Security’s Civil War

Security versus Security: When security requirements conflict

One of the topics I spend quite a bit discussing in this space is the conflict between security and functionality. Often we are forced to make a choice between them; if we allow people to post anonymous comments to our site giving more functionality to more people, but we run the risk of malicious users exploiting our site. That is the traditional security versus functionality dynamic. But sometimes security isn’t nearly so clear cut. I thought it would be fun to explore a situation where the conflict is security versus security.

Consider data in transit. We want to ensure that the data in transit is not vulnerable to man-in-the-middle attacks, and that the data is being sent only to authorized individuals. Both of these are required in order for us to protect the confidentiality of the data. To fix the first issue we may opt to encrypt the data, to prevent prying eyes from reading the data. But by doing so we also ensure that the “good guys” can’t see it either. We can no longer monitor which data is going where. Conversely, if we set up monitoring to track which data is going where, we have to leave the data in clear text, available for eaves-droppers.

We can implement technologies that will temporarily decrypt the data for our monitoring then re-encrypt it and send it on its way, but even a short decryption period will allow more eyes access to the data. Even the best technologies need to decrypt the data to perform their inspections. It’s during that unencrypted period that the information is vulnerable. In the end, we simply can’t have it both ways. In order to protect the data in one way, we need to leave it exposed in another.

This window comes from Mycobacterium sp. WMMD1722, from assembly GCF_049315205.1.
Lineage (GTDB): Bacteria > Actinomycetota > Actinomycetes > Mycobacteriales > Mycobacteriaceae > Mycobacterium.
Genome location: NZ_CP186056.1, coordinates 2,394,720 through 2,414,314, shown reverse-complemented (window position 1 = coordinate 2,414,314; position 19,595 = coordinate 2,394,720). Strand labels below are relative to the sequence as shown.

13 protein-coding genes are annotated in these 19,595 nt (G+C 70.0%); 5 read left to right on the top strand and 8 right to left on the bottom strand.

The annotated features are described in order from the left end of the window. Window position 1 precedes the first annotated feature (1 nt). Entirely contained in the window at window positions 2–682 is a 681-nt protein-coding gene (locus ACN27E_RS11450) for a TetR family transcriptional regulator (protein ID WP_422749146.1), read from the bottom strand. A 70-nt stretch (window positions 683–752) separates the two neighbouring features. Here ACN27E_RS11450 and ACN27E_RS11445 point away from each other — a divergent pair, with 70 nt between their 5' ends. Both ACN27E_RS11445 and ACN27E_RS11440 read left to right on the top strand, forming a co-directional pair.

For those of us who are tasked with protecting an organization’s most valuable information, this is a scary fact. There is no way to eliminate all risk. Start your worrying, right?

Not at all. This is an opportunity for us to practice what we preach. This type of risk management is a primary difference between IT and InfoSec staff. Just as the business has to take a hard look at what risks they are willing to accept and which we need to pay to mitigate, the security department needs to carefully inspect which vulnerabilities are the most severe and require remediation.

This challenge offers us a couple of valuable opportunities that are unique to information security.

As we perform the risk calculation between our own two objectives, we eliminate the “us versus them” philosophy that surrounds so many security conversations. So often when we bring up a security concern with the business it becomes a battle to see which team has the power to get their way. At that point we’ve stopped working as partners striving to meet the objectives of the organization. We’ve forgotten our mission.

As we have experienced in the choice between encryption and monitoring, just because there are two perspectives doesn’t necessarily mean there are different objectives. We must work with our IT and business partners in a way that emphasizes that we have the same end-goal. We can build these bridges if we discuss our common objective and work to find consensus on the best way to achieve it.

Just because there are two perspectives doesn’t necessarily mean there are different objectives.

This situation also presents us with the opportunity to dig deeper into the objectives and requirements of our business. To be done right, these risk decisions must be made with full visibility into the business impacts, total costs, human and technical resources, and organizational risk appetite. Don’t settle for being an expert in information security systems and theory. We must also be experts in the business of our organization.

Next time an information security expert tells you that a system is secure ask him, “What kind of secure?” We know that choices are always made and vulnerabilities always left unmitigated. Knowing which ones to address and which to accept is what makes a security program effective.

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